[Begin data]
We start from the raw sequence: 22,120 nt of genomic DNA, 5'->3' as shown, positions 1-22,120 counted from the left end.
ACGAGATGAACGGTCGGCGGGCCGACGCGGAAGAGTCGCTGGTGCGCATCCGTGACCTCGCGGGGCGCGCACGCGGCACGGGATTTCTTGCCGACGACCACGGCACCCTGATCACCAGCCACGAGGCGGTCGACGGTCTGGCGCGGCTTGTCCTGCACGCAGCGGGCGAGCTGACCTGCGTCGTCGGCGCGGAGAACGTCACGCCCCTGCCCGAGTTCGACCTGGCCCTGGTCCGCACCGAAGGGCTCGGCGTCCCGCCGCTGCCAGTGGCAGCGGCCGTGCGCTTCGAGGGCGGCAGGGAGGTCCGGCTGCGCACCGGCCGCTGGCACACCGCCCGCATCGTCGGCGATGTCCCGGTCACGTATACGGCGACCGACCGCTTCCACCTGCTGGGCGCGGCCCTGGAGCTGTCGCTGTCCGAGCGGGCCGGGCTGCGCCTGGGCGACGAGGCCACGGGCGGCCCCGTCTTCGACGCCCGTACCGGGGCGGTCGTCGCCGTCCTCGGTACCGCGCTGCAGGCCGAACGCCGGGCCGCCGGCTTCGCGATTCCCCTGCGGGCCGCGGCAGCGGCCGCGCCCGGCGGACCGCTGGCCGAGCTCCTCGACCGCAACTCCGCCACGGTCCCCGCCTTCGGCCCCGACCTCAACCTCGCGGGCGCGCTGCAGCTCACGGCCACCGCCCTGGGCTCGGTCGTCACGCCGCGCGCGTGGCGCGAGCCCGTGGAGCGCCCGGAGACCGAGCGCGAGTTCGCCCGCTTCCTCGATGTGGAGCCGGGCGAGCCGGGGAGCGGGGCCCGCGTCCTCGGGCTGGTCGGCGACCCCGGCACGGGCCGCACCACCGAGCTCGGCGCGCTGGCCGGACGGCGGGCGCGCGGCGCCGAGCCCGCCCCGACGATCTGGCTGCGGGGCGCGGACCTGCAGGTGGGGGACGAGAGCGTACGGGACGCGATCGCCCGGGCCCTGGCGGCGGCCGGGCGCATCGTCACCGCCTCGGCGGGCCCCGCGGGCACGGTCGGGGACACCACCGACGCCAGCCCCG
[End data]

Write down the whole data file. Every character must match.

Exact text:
We start from the raw sequence: 22,120 nt of genomic DNA, 5'->3' as shown, positions 1-22,120 counted from the left end.
ACGAGATGAACGGTCGGCGGGCCGACGCGGAAGAGTCGCTGGTGCGCATCCGTGACCTCGCGGGGCGCGCACGCGGCACGGGATTTCTTGCCGACGACCACGGCACCCTGATCACCAGCCACGAGGCGGTCGACGGTCTGGCGCGGCTTGTCCTGCACGCAGCGGGCGAGCTGACCTGCGTCGTCGGCGCGGAGAACGTCACGCCCCTGCCCGAGTTCGACCTGGCCCTGGTCCGCACCGAAGGGCTCGGCGTCCCGCCGCTGCCAGTGGCAGCGGCCGTGCGCTTCGAGGGCGGCAGGGAGGTCCGGCTGCGCACCGGCCGCTGGCACACCGCCCGCATCGTCGGCGATGTCCCGGTCACGTATACGGCGACCGACCGCTTCCACCTGCTGGGCGCGGCCCTGGAGCTGTCGCTGTCCGAGCGGGCCGGGCTGCGCCTGGGCGACGAGGCCACGGGCGGCCCCGTCTTCGACGCCCGTACCGGGGCGGTCGTCGCCGTCCTCGGTACCGCGCTGCAGGCCGAACGCCGGGCCGCCGGCTTCGCGATTCCCCTGCGGGCCGCGGCAGCGGCCGCGCCCGGCGGACCGCTGGCCGAGCTCCTCGACCGCAACTCCGCCACGGTCCCCGCCTTCGGCCCCGACCTCAACCTCGCGGGCGCGCTGCAGCTCACGGCCACCGCCCTGGGCTCGGTCGTCACGCCGCGCGCGTGGCGCGAGCCCGTGGAGCGCCCGGAGACCGAGCGCGAGTTCGCCCGCTTCCTCGATGTGGAGCCGGGCGAGCCGGGGAGCGGGGCCCGCGTCCTCGGGCTGGTCGGCGACCCCGGCACGGGCCGCACCACCGAGCTCGGCGCGCTGGCCGGACGGCGGGCGCGCGGCGCCGAGCCCGCCCCGACGATCTGGCTGCGGGGCGCGGACCTGCAGGTGGGGGACGAGAGCGTACGGGACGCGATCGCCCGGGCCCTGGCGGCGGCCGGGCGCATCGTCACCGCCTCGGCGGGCCCCGCGGGCACGGTCGGGGACACCACCGACGCCAGCCCCG